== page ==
"Anyone with questions about the vaccines should speak with their physician and review trusted resources, including We will continue to support measures to ensure widespread vaccination among our communities and other evidence-based public health measures, such as physical distancing and wearing face masks, to help protect those not yet eligible for vaccination."

AHCA/NCAL Applauds CDC, FDA for Approving a Pfizer Booster Shot for Long Term Care Residents, Workers

The American Health Care Association and National Center for Assisted Living (AHCA/NCAL), representing more than 14,000 nursing homes and assisted living communities across the country that provide care to approximately five million people each year, released the following statement in response to the recommendations by the Centers for Disease Control and Prevention (CDC) as well as the Food and Drug Administration (FDA) to approve a booster shot of the Pfizer-BioNTech COVID-19 vaccine for certain groups of individuals, including residents and health care workers in long term care.

The following statement is attributable to Dr. David Gifford, chief medical officer of AHCA/NCAL:

"On behalf of the long term care industry, we appreciate the FDA and CDC for recognizing the threat of waning COVID-19 immunity and high-risk exposure. The FDA and CDC's review of the data reiterates how incredibly effective and safe the COVID-19 vaccines are and how the booster shot will help continue to keep our residents and staff safe. This decision is another layer of protection that we need to fight this virus that uniquely targets our vulnerable long term care population.

"Long term care facilities stand ready to help facilitate booster shots to those residents and staff who received the Pfizer vaccine earlier this year. Virtually all nursing homes and some assisted living communities already have steady access to COVID-19 vaccines through a long term care pharmacy, and we anticipate the booster shot process will be fairly straightforward and the vaccines will be available quickly for these providers.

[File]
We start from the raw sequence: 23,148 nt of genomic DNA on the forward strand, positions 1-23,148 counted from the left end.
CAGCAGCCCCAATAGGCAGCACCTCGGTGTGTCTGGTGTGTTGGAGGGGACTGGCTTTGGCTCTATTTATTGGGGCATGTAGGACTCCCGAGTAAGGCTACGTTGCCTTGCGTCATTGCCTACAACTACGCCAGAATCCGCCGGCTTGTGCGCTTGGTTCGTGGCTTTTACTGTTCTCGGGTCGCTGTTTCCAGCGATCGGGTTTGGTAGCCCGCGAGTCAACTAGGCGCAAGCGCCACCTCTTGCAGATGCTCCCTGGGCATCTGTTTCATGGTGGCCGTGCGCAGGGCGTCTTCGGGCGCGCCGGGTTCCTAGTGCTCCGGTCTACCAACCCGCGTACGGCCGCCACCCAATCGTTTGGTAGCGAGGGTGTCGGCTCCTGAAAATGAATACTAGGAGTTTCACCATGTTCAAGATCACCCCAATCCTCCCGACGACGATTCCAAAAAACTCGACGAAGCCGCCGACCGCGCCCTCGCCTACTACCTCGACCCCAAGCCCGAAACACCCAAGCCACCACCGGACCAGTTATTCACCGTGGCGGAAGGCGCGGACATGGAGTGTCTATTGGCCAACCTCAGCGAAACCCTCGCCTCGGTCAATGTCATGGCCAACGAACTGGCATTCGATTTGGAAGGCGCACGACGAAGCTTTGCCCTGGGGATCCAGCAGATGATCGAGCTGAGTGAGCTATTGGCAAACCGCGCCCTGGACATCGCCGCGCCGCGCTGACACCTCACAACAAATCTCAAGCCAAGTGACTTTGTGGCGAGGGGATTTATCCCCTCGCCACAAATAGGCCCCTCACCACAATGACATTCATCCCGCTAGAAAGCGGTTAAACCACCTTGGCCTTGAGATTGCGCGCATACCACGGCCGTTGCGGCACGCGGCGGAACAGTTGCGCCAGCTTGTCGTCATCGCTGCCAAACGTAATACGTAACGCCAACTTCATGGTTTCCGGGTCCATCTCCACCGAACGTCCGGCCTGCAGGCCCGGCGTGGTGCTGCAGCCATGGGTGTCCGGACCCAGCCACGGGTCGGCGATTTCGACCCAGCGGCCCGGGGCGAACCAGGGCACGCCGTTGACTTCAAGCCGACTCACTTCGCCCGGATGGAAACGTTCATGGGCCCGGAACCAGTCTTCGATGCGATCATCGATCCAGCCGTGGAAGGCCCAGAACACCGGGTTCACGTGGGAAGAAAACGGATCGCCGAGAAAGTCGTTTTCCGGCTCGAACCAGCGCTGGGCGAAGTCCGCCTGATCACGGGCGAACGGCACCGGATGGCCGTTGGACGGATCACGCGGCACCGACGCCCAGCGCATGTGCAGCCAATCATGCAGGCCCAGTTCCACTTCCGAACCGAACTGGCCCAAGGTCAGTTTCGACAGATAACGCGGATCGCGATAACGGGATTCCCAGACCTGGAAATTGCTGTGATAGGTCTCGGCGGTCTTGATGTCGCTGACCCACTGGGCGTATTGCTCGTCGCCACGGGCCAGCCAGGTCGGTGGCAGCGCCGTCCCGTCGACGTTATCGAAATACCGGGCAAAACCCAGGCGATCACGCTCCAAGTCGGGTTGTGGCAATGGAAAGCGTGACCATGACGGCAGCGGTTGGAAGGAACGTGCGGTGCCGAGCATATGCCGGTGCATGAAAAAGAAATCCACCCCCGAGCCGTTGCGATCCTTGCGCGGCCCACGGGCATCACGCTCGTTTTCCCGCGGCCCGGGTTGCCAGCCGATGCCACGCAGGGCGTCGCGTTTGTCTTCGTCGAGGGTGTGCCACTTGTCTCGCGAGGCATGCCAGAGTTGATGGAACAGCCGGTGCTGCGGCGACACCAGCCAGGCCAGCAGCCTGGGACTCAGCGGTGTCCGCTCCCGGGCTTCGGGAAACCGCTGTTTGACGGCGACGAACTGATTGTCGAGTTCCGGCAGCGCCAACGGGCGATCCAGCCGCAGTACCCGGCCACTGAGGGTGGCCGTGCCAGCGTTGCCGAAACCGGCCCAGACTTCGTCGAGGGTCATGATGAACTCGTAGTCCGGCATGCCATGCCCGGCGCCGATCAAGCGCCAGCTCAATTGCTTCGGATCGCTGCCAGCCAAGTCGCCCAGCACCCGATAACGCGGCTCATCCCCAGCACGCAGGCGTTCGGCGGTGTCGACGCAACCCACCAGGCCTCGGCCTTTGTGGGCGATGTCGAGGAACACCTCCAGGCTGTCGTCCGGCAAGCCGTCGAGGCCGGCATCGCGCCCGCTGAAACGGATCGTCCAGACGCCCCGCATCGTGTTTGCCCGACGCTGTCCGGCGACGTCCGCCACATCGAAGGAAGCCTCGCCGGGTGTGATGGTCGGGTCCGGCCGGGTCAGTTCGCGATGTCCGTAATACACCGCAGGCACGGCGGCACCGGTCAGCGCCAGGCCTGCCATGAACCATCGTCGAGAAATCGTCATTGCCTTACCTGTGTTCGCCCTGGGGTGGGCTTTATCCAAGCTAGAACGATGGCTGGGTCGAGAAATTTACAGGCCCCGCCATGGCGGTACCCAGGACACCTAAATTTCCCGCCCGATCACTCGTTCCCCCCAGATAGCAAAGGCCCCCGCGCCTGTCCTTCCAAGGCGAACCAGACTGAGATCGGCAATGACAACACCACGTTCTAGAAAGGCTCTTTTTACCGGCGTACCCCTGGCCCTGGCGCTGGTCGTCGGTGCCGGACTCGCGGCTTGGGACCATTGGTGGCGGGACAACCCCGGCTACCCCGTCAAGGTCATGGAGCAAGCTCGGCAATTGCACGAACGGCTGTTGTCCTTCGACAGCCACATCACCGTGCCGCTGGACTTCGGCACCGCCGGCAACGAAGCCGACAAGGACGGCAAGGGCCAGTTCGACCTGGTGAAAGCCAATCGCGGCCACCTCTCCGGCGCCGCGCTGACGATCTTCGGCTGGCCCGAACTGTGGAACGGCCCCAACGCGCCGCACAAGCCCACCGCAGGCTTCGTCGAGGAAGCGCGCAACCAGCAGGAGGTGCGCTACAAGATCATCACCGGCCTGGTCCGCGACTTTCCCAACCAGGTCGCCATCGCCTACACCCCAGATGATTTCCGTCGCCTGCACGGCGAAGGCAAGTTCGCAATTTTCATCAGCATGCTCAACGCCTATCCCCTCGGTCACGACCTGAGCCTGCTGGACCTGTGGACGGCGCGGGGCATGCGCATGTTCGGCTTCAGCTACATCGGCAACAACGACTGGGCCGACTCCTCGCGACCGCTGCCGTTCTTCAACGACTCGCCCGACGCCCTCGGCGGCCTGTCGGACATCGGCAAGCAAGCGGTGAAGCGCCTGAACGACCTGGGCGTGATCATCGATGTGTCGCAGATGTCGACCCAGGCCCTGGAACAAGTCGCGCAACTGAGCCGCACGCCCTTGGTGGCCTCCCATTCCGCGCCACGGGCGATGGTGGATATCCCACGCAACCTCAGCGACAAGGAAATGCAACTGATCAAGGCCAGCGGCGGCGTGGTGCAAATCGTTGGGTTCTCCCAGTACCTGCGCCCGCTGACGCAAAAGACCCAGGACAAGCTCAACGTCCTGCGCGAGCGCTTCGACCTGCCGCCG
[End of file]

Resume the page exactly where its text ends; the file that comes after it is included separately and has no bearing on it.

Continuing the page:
"For those assisted living communities and other senior living settings that may not have a relationship with a long term care pharmacy, we appreciate the federal government helping many of these providers connect with a specific local pharmacy or vaccine provider. We also call on state governments to help coordinate distribution and administration of booster shots to these senior living settings.

"Long term care facilities are diverse, so a one-size-fits-all approach will not work for a booster shot rollout. We must consider things like the size and location of the facility, the acuity of the residents, the number of new admissions, and more. AHCA/NCAL continues to engage with public health officials to help advise and streamline the process for administering booster shots considering these factors.

"We also recognize that we must continue to increase vaccination rates, especially among our long term care workers. These efforts have never waned, and we continue to make progress every day. The data also shows that cases in nursing homes will persist when community transmission is high. Therefore, we need a collective approach to improve vaccine confidence and uptake in every community."